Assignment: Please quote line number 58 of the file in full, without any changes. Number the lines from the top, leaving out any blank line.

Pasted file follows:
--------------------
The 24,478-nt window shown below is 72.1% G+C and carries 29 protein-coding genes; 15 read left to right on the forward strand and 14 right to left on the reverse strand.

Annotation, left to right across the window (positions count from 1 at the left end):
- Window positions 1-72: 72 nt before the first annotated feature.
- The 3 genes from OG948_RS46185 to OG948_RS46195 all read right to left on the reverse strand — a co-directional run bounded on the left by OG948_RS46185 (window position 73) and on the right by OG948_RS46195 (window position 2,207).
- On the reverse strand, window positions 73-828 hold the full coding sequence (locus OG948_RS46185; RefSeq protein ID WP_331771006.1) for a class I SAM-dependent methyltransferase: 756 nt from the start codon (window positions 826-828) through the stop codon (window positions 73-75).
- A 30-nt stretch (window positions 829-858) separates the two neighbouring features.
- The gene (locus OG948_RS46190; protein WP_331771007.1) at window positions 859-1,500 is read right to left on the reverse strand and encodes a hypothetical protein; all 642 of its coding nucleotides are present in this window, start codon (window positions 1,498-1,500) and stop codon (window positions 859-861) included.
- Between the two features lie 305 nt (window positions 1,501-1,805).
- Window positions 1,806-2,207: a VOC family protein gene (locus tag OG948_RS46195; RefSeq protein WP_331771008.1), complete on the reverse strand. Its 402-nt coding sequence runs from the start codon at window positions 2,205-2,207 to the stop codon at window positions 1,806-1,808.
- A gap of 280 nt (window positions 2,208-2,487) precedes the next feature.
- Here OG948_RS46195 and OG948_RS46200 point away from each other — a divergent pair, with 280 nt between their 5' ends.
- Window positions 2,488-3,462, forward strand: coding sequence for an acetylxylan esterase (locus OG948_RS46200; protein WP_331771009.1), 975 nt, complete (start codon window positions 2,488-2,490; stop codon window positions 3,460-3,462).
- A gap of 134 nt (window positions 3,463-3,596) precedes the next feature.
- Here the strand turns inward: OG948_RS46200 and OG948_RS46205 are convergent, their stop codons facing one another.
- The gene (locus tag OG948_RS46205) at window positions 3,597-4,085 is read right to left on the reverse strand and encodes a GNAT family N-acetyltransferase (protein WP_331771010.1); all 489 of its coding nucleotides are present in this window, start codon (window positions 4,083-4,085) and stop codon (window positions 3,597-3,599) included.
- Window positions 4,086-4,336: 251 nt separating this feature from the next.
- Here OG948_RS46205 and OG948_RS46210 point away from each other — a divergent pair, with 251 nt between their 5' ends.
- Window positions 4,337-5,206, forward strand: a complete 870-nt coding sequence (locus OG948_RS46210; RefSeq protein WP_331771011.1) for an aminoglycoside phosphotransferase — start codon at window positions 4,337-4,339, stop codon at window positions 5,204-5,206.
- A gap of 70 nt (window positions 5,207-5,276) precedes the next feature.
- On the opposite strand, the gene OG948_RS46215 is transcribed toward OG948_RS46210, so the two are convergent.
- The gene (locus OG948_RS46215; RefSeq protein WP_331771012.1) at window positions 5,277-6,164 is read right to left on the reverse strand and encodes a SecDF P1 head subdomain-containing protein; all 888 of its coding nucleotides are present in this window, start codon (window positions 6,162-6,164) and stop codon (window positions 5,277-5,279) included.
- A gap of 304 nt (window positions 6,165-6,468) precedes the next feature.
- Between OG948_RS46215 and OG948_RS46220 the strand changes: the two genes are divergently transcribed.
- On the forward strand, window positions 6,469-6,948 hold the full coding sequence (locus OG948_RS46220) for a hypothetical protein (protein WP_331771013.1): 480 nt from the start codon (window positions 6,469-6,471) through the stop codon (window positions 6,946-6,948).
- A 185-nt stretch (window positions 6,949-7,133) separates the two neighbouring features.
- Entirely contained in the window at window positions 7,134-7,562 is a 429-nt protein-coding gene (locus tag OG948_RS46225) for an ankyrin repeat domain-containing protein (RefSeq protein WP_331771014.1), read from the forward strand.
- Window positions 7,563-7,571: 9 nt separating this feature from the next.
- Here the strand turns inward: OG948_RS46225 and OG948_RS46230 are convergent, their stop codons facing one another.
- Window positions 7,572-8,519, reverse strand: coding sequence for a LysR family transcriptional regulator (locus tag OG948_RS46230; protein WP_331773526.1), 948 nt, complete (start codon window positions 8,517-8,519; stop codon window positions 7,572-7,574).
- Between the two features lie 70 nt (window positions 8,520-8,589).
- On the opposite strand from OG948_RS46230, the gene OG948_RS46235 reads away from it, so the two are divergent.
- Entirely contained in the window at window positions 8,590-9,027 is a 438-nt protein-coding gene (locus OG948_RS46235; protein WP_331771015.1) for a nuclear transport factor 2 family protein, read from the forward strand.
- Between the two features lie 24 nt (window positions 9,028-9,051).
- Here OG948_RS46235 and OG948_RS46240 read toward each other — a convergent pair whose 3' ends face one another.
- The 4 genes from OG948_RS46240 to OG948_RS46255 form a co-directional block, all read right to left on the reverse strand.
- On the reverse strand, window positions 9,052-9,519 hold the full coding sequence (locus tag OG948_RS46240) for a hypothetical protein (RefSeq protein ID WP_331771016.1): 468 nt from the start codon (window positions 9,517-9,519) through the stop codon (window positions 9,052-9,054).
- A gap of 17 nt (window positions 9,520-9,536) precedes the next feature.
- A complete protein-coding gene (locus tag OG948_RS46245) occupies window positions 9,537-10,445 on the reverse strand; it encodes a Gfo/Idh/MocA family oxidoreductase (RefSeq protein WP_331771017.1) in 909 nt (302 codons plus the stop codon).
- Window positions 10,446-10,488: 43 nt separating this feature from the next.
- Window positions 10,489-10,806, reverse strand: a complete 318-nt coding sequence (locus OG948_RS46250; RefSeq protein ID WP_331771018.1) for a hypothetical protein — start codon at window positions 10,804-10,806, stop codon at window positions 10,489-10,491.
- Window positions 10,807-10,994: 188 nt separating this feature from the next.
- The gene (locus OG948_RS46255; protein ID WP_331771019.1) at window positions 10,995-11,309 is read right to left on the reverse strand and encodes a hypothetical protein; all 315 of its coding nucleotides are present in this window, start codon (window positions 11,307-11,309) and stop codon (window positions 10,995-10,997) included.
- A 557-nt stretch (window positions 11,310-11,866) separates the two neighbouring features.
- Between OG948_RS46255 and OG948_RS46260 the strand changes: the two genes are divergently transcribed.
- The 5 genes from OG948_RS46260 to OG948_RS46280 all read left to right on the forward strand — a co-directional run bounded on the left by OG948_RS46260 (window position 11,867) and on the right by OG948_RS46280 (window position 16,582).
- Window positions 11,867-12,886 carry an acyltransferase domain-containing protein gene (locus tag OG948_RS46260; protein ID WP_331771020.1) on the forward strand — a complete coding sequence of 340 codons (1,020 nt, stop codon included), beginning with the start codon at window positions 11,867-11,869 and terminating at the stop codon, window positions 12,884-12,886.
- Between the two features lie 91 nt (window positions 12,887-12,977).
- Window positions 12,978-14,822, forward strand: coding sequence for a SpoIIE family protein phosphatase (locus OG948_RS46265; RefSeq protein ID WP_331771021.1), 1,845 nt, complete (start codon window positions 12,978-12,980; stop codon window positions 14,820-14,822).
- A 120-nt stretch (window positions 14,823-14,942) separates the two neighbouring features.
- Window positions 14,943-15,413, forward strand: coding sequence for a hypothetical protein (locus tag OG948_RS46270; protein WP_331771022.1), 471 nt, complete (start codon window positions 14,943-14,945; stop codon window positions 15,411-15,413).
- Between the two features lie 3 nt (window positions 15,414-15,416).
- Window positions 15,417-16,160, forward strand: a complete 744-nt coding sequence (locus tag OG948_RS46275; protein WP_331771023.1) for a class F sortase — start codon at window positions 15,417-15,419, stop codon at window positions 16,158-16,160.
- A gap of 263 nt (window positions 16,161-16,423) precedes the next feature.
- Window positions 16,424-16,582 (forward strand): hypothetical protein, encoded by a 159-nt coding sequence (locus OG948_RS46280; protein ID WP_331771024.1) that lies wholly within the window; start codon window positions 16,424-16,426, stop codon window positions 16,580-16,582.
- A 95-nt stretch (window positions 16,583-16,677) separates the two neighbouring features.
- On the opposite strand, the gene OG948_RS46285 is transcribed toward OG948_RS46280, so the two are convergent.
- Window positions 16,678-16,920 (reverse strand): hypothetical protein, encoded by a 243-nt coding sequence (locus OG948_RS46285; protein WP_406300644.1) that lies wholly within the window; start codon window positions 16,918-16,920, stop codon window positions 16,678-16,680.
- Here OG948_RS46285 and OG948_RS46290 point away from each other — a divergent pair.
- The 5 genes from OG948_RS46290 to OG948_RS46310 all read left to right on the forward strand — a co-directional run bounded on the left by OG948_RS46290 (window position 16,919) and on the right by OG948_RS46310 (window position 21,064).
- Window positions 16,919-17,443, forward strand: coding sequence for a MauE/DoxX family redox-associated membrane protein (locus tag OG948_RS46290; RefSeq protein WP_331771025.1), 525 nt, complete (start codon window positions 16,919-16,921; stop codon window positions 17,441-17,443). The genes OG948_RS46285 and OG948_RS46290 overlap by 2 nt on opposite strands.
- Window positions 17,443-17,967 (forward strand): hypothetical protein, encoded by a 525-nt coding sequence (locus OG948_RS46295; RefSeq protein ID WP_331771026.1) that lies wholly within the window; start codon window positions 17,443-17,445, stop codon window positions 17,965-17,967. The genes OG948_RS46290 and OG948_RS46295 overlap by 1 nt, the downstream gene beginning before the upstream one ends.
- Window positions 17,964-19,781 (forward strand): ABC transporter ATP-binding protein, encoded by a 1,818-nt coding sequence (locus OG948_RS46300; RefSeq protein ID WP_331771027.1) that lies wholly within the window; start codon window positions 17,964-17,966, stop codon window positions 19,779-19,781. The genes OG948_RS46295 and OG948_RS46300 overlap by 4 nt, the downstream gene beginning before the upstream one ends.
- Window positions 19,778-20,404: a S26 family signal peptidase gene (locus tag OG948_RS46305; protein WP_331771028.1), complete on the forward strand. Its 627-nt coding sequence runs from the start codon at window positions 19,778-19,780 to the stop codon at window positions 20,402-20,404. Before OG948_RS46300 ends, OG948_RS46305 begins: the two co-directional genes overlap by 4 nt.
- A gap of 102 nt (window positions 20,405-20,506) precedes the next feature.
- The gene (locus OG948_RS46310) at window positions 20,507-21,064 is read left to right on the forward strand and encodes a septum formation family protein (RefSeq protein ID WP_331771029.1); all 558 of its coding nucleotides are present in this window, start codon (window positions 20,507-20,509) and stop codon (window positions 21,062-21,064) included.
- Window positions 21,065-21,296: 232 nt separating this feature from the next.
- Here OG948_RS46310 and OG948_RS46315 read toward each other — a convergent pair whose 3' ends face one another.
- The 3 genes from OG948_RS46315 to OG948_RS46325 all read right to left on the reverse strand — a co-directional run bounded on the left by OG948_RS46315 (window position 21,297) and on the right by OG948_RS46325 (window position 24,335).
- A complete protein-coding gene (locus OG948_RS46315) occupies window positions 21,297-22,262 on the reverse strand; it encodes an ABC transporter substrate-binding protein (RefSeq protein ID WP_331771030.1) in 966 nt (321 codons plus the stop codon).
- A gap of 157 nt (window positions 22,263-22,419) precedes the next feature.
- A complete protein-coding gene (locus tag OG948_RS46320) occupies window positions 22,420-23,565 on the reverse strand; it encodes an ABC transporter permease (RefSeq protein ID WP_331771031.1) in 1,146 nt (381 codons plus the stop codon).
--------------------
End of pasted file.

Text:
- Here OG948_RS46285 and OG948_RS46290 point away from each other — a divergent pair.